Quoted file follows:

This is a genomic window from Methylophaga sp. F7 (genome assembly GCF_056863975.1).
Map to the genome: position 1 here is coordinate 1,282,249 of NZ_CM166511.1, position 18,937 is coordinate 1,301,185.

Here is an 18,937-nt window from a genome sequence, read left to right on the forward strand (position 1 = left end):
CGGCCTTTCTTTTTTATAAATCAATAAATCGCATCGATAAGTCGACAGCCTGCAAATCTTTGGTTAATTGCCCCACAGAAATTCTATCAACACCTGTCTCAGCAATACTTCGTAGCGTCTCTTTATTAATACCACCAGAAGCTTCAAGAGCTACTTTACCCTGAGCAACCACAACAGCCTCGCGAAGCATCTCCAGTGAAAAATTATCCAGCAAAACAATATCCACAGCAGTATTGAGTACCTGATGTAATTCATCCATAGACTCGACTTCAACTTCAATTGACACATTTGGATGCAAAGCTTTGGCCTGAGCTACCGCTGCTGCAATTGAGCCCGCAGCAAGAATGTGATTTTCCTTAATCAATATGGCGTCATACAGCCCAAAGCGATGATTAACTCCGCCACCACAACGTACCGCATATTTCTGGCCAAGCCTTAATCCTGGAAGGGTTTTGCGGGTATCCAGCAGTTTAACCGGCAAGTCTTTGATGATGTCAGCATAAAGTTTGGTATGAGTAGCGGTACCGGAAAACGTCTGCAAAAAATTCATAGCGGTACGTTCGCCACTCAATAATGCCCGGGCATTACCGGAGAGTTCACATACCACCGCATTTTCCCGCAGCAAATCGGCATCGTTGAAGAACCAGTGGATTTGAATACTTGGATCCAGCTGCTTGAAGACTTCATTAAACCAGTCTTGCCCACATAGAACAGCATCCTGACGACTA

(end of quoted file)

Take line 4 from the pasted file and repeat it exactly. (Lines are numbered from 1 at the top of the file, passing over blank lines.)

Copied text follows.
CGGCCTTTCTTTTTTATAAATCAATAAATCGCATCGATAAGTCGACAGCCTGCAAATCTTTGGTTAATTGCCCCACAGAAATTCTATCAACACCTGTCTCAGCAATACTTCGTAGCGTCTCTTTATTAATACCACCAGAAGCTTCAAGAGCTACTTTACCCTGAGCAACCACAACAGCCTCGCGAAGCATCTCCAGTGAAAAATTATCCAGCAAAACAATATCCACAGCAGTATTGAGTACCTGATGTAATTCATCCATAGACTCGACTTCAACTTCAATTGACACATTTGGATGCAAAGCTTTGGCCTGAGCTACCGCTGCTGCAATTGAGCCCGCAGCAAGAATGTGATTTTCCTTAATCAATATGGCGTCATACAGCCCAAAGCGATGATTAACTCCGCCACCACAACGTACCGCATATTTCTGGCCAAGCCTTAATCCTGGAAGGGTTTTGCGGGTATCCAGCAGTTTAACCGGCAAGTCTTTGATGATGTCAGCATAAAGTTTGGTATGAGTAGCGGTACCGGAAAACGTCTGCAAAAAATTCATAGCGGTACGTTCGCCACTCAATAATGCCCGGGCATTACCGGAGAGTTCACATACCACCGCATTTTCCCGCAGCAAATCGGCATCGTTGAAGAACCAGTGGATTTGAATACTTGGATCCAGCTGCTTGAAGACTTCATTAAACCAGTCTTGCCCACATAGAACAGCATCCTGACGACTA